The blue path shows how to go from the conference venue to the lunch and poster session. The red path shows how to go from the Waseda Metro station to the conference venue: go North from Waseda Station, then from the landmark Okuma Auditorium tower, continue North by the blue path. Try the Earth view to get a better idea. The $ signs indicate postoffices where there are ATMs that accept (at least some) international credit or debit cards.
View CICLing 2011 venue: getting around in a larger map
The best way is to take Tokyo Metro (Subway) to Waseda station. See subway route map with Waseda station marked with red-and-yellow circle (the left one; see also the original unaltered image). The station is on Tozai line, which is labeled with light blue color on maps and signs, and has number 04 on this line, so it is often referred as [T-04] (T stands for Tozai line). From the Waseda station, follow the route marked on the above Google map.
On the morning of Monday and Tuesday, we advise that you use the exit stairway indicated here (http://www.tokyometro.jp/station/waseda/yardmap/index.html) by a small yellow number 1, rather than 2 or 3a, 3b, because there are literally thousands of entrance exam examinees trying to get to the university campus, possibly for the first time in their lives. (By the time you arrive, most have already gone into the campus, but there are still some around.)
If you are going to stay in pricy hotels (but don't! we expect to all stay in the same hotel), they would offer you information in English on how to arrive. Limousine bus services may be available that would take you directly from the airport to the hotel. The following paragraphs are a quick and informal attempt to give you some general idea on how to get to downtown Tokyo from Narita or Haneda, the two Tokyo International Airports. Currently, international flights to and from Haneda are rather limited, but please note that they are going to be greatly increased in October 2010 since a new international terminal and additional runways are going to be put to service.
If you arrive at Narita, you can take either the Keisei Skyliner or JR Narita Express train services (Keisei and JR also offer other train services from the airport, which are not too inconvenient). When you take Keisei Skyliner, it takes a little more than half an hour before you arrive at Nippori or Keisei Ueno stations. At Nippori, you can change to JR Yamanote Line, and at Keisei Ueno, you can either take a taxi or change to Tokyo Metro Subway Ginza-line or Hibiya-line.
If you arrive at Haneda, you can either take Tokyo Monorail train service and change at Hamamatsucho terminal to JR lines or take Keikyu line that connects to Toei Subway lines and then to everywhere at various stations. In either case, you should know your way around or ask for detailed transfer information if you are not familiar with Tokyo public transportation systems.
There are two major subway systems in Tokyo, Tokyo Metro and Toei; the latter is transportation services offered by the Bureau of Transportation of Tokyo Metropolitan Government. You also have to have some sense of JR railroad services to get around in Tokyo, and there are a number of other "private" railroad services including Keisei and Keikyu (strangely, JR is the former national railroad services that was privatized, but they still call other railroad services "private"). Buses are convenient, but they go around making mysterious turns, and usually the drivers are not fluent in languages (including Japanese!).
If you are taking subway and train rides between your hotel and the conference site, buying one of those PASMO cards is a good idea, especially if you intend to come back to Japan some time in the future. You don't have to worry about how to figure out the exact fare in advance when you start your ride and not to forget to use the orange-marked exit machines when you transfer. This also works with most other public transportations in Tokyo including buses and some of the major public transportation services in other areas in Japan, so it's rather handy when you move about in Japan (note that there is a 500-yen deposit included in the price for one card).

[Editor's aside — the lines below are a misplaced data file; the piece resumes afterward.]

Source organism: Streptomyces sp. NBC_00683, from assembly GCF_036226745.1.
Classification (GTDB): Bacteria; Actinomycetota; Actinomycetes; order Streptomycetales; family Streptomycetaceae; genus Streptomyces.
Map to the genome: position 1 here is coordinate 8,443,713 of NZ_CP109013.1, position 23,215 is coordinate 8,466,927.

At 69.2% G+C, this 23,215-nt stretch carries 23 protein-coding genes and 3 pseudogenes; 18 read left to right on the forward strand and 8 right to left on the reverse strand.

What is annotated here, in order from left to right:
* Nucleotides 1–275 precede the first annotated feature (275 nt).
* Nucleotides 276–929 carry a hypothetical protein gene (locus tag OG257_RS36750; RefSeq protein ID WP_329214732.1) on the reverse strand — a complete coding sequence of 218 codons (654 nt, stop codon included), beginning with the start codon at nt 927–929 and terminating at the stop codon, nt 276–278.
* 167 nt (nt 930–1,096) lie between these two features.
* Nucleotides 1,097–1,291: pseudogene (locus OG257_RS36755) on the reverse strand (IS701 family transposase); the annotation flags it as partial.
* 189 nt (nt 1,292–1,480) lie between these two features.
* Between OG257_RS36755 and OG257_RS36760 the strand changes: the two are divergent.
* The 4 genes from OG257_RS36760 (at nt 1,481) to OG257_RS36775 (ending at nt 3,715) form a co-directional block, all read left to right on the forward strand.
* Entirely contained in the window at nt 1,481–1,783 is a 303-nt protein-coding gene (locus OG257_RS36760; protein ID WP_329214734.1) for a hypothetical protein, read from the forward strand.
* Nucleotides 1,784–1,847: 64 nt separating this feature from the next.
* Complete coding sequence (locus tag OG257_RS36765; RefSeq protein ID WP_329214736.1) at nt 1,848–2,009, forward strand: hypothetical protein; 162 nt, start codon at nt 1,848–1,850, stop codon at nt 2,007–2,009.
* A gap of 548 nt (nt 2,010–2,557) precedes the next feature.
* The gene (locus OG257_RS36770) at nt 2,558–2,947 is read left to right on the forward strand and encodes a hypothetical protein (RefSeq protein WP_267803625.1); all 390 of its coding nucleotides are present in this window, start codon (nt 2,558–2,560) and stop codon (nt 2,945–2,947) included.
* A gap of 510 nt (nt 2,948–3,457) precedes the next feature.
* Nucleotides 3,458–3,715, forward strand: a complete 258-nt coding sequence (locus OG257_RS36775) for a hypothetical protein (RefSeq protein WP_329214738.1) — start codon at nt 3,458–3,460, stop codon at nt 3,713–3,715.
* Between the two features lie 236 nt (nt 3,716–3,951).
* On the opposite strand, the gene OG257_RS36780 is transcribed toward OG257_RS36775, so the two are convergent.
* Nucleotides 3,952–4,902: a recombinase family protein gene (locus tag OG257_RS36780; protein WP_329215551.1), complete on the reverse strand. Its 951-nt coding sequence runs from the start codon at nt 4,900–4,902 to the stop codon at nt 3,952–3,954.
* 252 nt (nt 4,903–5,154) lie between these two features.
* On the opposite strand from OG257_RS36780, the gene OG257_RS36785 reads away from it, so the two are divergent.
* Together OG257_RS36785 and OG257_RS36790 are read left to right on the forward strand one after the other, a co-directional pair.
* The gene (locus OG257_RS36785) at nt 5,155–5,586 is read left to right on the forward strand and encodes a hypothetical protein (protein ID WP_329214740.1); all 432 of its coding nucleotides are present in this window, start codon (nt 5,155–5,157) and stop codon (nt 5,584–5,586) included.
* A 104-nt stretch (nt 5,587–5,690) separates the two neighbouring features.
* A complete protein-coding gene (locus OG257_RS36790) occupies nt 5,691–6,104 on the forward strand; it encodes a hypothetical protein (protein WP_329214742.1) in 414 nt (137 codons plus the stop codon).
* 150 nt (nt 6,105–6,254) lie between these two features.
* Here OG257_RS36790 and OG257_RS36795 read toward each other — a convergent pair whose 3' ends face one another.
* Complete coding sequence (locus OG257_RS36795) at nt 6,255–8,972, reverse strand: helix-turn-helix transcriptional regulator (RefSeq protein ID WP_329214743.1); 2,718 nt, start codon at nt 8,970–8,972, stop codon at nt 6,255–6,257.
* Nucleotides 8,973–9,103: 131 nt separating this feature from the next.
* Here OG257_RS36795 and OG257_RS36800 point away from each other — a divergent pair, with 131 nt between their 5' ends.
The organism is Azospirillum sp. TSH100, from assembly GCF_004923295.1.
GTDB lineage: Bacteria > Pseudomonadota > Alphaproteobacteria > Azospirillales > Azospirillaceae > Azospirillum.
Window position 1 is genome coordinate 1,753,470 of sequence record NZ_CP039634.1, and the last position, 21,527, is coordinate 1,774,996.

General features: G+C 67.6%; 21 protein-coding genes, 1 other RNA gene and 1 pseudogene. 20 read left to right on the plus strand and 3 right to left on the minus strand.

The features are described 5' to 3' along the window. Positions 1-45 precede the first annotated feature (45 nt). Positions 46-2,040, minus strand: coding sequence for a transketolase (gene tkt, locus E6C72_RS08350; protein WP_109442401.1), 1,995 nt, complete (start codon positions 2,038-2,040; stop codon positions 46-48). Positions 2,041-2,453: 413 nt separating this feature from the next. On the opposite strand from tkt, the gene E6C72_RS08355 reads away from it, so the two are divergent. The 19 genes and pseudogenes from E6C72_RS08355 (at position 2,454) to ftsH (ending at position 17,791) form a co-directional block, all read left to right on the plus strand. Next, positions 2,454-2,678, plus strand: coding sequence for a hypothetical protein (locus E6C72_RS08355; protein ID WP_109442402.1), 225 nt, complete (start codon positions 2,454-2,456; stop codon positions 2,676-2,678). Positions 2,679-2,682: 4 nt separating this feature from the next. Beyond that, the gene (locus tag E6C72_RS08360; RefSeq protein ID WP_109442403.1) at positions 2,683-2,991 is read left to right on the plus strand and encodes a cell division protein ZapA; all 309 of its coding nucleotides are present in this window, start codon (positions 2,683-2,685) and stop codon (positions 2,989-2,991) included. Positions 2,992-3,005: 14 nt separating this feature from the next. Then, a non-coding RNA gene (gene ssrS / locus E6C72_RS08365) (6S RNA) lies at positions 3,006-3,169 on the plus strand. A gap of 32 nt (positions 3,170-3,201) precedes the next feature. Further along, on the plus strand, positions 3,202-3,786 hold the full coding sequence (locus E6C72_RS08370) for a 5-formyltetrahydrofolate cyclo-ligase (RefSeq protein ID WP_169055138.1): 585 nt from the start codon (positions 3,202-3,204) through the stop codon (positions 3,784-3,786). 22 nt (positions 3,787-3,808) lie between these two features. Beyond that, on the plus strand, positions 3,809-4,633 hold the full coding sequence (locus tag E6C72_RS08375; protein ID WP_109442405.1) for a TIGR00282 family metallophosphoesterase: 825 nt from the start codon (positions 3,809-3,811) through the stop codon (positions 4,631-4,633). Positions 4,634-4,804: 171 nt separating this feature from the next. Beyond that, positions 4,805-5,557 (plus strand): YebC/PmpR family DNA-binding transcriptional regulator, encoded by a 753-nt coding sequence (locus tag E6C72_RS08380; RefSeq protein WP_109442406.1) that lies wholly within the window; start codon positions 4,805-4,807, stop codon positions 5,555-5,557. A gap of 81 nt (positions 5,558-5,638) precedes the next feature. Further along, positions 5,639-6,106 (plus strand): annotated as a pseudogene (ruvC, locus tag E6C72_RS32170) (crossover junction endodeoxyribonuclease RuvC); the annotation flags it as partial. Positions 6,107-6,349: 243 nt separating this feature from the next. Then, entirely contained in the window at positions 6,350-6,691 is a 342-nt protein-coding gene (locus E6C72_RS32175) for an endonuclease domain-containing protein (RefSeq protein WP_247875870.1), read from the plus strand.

Here are some of the English pages that you might want to check before you leave for Tokyo:
We strongly recommend that you stay at the official hotel. If you still want to stay in a different hotel (highly discouraged; think twice!), then read on.
There are numerous hotels in Tokyo that are rather reasonable in price or very expensive. In general, you can find a hotel room for something like 7,000 yen (US$ 83) and up to 70,000 (US$ 830) yen per person per night. For domestic participants, or for those who can read Japanese, the best deals are often to be found on internet hotel reservation sites or the official hotel web sites. For visitors from abroad, your local travel agents might offer you good deals for the better hotels in Tokyo.
Listed below are some of the hotels relatively reasonable in price (except for the first one) that provide easy access to the conference site. If you can read Japanese, or if you know your way around in Tokyo, there are many other hotels that you might want to consider. Please note that Japanese hotels often, but not always, quote their rates as per person per night, not as per room per night. Also, additional service charge of 10% and consumption tax of 5% usually apply.
Our excursions leave official hotel at designated time; we do not wait. Anyone who is late for designated meeting time will miss the occasion. On Sunday 20th, the bus leaves at 7:50.
Important: On Sunday 27 there is a marathon in Tokyo, which can affect transportations -- some routes may be closed, public transportation connections may be unavailable or too crowded, etc. If you leave on Sunday, please ask the hotel management for advice on the best route, and allow sufficient time for possible delays.
It rarely snows in Tokyo, one season out of three or four. When it snows, though, we usually have two or three snow falls in one season. We had a very nice snow on February 14th night. See some photos below, taken near the conference venue. Please have adequate clothes and umbrellas, just in case.